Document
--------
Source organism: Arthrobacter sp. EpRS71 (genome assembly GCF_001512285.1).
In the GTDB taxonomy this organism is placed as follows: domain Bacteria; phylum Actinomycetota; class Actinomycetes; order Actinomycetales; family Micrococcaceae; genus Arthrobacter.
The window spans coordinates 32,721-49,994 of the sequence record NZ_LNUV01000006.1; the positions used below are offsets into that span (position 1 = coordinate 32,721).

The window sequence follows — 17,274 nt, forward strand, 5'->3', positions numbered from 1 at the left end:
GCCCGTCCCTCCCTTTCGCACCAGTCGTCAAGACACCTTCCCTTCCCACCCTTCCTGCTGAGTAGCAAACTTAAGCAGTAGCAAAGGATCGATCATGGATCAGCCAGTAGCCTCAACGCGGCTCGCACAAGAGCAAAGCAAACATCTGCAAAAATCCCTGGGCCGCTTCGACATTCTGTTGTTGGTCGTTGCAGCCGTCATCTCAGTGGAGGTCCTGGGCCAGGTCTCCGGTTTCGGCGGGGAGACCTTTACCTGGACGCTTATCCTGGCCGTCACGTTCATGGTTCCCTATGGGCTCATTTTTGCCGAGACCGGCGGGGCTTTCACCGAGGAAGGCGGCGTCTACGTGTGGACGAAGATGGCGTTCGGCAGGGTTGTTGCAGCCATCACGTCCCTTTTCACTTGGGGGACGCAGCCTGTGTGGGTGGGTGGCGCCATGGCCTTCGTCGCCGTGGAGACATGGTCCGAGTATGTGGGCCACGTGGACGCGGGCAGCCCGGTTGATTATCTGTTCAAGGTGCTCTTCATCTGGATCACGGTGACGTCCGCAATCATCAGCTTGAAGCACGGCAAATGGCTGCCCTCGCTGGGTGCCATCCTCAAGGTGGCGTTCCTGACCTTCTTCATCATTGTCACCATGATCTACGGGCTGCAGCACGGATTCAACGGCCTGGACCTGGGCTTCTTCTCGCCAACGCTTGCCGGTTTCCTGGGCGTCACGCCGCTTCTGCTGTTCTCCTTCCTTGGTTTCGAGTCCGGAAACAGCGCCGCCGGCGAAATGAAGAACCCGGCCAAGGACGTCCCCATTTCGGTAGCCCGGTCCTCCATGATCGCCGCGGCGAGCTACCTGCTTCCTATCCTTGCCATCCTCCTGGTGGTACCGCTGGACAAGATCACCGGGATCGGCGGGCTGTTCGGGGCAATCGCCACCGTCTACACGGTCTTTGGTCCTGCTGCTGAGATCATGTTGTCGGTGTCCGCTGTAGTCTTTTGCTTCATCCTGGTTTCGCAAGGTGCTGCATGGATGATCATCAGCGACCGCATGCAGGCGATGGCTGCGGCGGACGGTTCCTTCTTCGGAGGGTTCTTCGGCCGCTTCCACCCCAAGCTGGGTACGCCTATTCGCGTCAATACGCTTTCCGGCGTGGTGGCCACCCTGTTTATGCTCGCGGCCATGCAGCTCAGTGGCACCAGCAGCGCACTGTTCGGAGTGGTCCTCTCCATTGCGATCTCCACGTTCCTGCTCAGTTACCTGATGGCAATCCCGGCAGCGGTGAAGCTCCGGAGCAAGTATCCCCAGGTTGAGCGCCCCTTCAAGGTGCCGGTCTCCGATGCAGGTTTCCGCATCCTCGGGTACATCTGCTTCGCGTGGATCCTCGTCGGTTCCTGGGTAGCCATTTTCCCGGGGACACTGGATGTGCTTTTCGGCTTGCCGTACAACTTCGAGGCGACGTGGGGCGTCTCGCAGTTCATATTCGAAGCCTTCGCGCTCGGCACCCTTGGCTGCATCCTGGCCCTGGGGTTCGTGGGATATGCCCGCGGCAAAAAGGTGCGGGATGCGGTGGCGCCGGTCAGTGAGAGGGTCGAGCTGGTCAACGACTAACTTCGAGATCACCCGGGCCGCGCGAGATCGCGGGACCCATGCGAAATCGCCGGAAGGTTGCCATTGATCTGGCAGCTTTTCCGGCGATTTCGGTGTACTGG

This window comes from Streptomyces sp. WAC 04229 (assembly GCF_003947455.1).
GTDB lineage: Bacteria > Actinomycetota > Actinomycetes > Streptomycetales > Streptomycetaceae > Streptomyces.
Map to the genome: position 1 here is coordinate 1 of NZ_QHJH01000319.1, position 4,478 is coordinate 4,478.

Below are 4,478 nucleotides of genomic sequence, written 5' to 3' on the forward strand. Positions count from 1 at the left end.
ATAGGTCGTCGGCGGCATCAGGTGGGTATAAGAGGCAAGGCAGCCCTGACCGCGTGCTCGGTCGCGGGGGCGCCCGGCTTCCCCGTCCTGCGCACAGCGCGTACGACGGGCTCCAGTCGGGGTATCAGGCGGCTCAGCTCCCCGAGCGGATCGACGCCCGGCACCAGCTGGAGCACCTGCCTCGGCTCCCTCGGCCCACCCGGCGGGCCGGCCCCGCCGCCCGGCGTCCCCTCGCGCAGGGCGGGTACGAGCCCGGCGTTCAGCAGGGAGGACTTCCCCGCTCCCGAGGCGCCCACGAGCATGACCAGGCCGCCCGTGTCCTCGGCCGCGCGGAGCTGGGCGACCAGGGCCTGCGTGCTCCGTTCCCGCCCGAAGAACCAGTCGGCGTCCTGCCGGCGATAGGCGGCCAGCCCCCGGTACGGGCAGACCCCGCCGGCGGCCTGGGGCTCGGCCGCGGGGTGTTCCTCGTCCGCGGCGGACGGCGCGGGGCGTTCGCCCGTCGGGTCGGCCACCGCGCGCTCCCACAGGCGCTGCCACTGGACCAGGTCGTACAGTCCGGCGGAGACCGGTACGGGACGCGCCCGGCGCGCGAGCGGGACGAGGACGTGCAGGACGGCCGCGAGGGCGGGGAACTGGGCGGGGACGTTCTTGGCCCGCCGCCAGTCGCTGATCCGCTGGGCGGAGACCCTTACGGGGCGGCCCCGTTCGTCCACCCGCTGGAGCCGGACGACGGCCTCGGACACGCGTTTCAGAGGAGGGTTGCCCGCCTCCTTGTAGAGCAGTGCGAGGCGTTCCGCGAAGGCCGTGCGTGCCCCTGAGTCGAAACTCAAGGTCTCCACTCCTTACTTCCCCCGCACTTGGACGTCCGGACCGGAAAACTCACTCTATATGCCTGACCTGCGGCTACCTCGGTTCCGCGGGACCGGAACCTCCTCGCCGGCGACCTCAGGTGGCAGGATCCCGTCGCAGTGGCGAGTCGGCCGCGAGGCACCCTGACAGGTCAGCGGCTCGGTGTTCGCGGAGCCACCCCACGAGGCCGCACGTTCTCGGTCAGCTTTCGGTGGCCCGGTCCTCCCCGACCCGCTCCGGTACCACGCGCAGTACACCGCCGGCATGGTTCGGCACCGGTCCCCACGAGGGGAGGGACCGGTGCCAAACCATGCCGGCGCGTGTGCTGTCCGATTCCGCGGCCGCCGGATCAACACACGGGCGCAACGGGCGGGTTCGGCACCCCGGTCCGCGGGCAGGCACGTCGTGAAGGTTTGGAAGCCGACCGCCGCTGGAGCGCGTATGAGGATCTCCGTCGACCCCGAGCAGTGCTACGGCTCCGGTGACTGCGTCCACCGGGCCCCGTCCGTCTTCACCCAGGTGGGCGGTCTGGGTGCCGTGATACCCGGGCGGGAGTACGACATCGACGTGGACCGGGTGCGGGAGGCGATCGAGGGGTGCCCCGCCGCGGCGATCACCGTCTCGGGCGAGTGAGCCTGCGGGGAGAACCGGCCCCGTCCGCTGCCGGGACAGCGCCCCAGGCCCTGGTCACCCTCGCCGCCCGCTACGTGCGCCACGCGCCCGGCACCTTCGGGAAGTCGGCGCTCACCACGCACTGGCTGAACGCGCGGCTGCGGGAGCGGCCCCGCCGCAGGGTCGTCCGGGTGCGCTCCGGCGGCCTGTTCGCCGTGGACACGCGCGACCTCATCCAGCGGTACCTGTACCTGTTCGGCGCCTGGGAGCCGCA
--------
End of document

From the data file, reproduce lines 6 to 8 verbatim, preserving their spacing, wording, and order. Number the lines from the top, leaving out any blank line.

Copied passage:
This window comes from Streptomyces sp. WAC 04229 (assembly GCF_003947455.1).
GTDB lineage: Bacteria > Actinomycetota > Actinomycetes > Streptomycetales > Streptomycetaceae > Streptomyces.
Map to the genome: position 1 here is coordinate 1 of NZ_QHJH01000319.1, position 4,478 is coordinate 4,478.